Jean-François Raffaëlli was one of the most innovative printmakers of the late nineteenth/early twentieth centuries. He is especially celebrated for his mastery of colour etching, which he championed at a time when conventional snobbery insisted that colour prints were vulgar and not worthy to be exhibited alongside the purity of black-and-white.

Jean-François Raffaëlli, Le terrain perdu
Drypoint, 1894
Delteil 16 ii/ii
Black plate only, with plate tone; the first state was in colour

Born in Paris in 1850 to an Italian father and French mother, Raffaëlli was essentially a self-taught artist, though he did spend some time studying under Gérôme at the Beaux-Arts, Paris. Raffaëlli soon rejected history painting and found his own subject matter in the poor of Paris. He was hailed as the artistic equivalent of Zola, and the city counterpart of Millet.

Jean-François Raffaëlli, Le rémouleur
Drypoint, 1907
Delteil 76 iii/iii
Third state in black only, after the plate had been cut down

Jean-François Raffaëlli, La neige (soleil couchant)
Drypoint, 1907
Delteil 77 v/v
Right portion, after the plate was cut in two, in black only
This and the following image were once part of the same composition (which can be seen here)

Jean-François Raffaëlli, La neige (soleil couchant)
Drypoint, 1907
Delteil 77 v/v
Left portion, after the plate was cut in two, in black only

Although in the 1870s Jean François Raffaëlli was working in an essentially realist mode, his art was greatly admired by Degas, with whom he mixed at the Bohemian artists’ café La Nouvelle Athènes (the kind of milieu depicted in the drypoint Les rapins, The artists). It was Degas who invited his friend to exhibit at the 5th Impressionist exhibition of 1880. Raffaëlli seized the opportunity to exhibit with the avant-garde, and showed 34 paintings, pastels, and drawings. The following year he showed another 33 works. Some of the established Impressionists were less than impressed with this attempt to take over the show, and Caillebotte and Pissarro made sure he was not invited again.

Jean-François Raffaëlli, Sous la pluie
Drypoint, 1909
Delteil 86 ii/ii
A self-portrait of the artist buffeted by the elements

Jean-François Raffaëlli, Les rapins
Drypoint, 1909
Delteil 87 ii/ii
Black plate only

Jean-François Raffaëlli, Au coin de la route
Drypoint, 1909
Delteil 88
Unique state

It was not really until Raffaëlli took up etching around 1890 that he fully embraced the Impressionist aesthetic. The catalogue raisonné of his prints by Loÿs Delteil lists 183 prints, of which all but 5 are etchings or (more commonly in later years) drypoints. Interviewed in New York in 1894 for The Art News, Raffaëlli said, “a few years ago I took up etching. I did not know anything about the engraver’s technique. I simply bought a few books on etching, studied them, bought the material, experimented, and eventually I made some etchings as good as anybody else.” One technique that interested Raffaëlli was that of leaving the copper plate only partially wiped, to achieve a background grey known as plate tone; this is particularly effective in a plate such as Le terrain perdu, where the lower half of the plate has plate tone representing the land, and the upper half representing the sky is wiped clean. The fact that this causes problems for the printer is illustrated by my copy of Le terrain perdu, which has a couple of inky fingerprints in the margins!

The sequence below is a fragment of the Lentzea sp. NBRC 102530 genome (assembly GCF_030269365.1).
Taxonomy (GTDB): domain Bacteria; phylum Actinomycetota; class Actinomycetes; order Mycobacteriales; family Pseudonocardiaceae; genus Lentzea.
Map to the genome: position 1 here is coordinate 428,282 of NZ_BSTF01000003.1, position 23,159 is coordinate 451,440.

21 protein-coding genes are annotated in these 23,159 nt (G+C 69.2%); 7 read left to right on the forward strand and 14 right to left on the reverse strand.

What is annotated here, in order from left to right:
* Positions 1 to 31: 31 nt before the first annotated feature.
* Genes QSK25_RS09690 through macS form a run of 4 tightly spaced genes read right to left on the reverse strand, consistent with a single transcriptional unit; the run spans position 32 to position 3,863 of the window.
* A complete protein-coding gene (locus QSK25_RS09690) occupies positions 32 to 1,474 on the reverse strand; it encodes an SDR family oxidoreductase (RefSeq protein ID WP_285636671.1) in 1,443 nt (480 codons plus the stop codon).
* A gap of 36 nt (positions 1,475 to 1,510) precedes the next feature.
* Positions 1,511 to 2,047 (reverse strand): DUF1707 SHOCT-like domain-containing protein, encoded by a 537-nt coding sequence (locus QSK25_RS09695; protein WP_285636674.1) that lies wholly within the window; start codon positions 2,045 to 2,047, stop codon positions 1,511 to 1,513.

Raffaëlli started experimenting with colour etchings in 1889, around the same time as Henri Guérard and Mary Cassatt; when the Société de la gravure originale en couleurs was founded in 1905, Raffaëlli was its first President.

Jean-François Raffaëlli, La gare du Champ-de-Mars
Drypoint, 1911
Delteil 90 ii/ii

Jean-François Raffaëlli, Le chiffonier
Colour etching, aquatint and drypoint, 1911
Delteil 97

Jean-François Raffaëlli was the illustrator, with original etchings, of perhaps the most severely limited printed book of all time, an edition of Germinie Lacreteux by the de Goncourt brothers published in an edition of precisely three copies. Raffaëlli was a significant figure in the Paris literary world; Joris-Karl Huysmans partly based the figure of the artist in À vau-l'eau on him.

Jean-François Raffaëlli, Le petit oiseau
Colour etching, 1915
Delteil 104 ii/ii
One of 100 hand-signed copies on Japon paper, the frontispiece for Loÿs Delteil, Le peintre-graveur illustré, tome 16, 1923

Raffaëlli died in Paris in 1824. As a painter he seems to have been almost forgotten, but his compassionate and heartfelt art has kept him at the forefront of Impressionist printmakers. His deep affinity with the poor and dispossessed means that many of his finest works depict rag-pickers, beggars and the like. Renoir noticed with amazement that painting the same Parisian banlieus the two artists saw things with such different eyes. For Renoir, everything was bathed in sunshine and delight, whereas “In his pictures, everything is poor, even the grass!”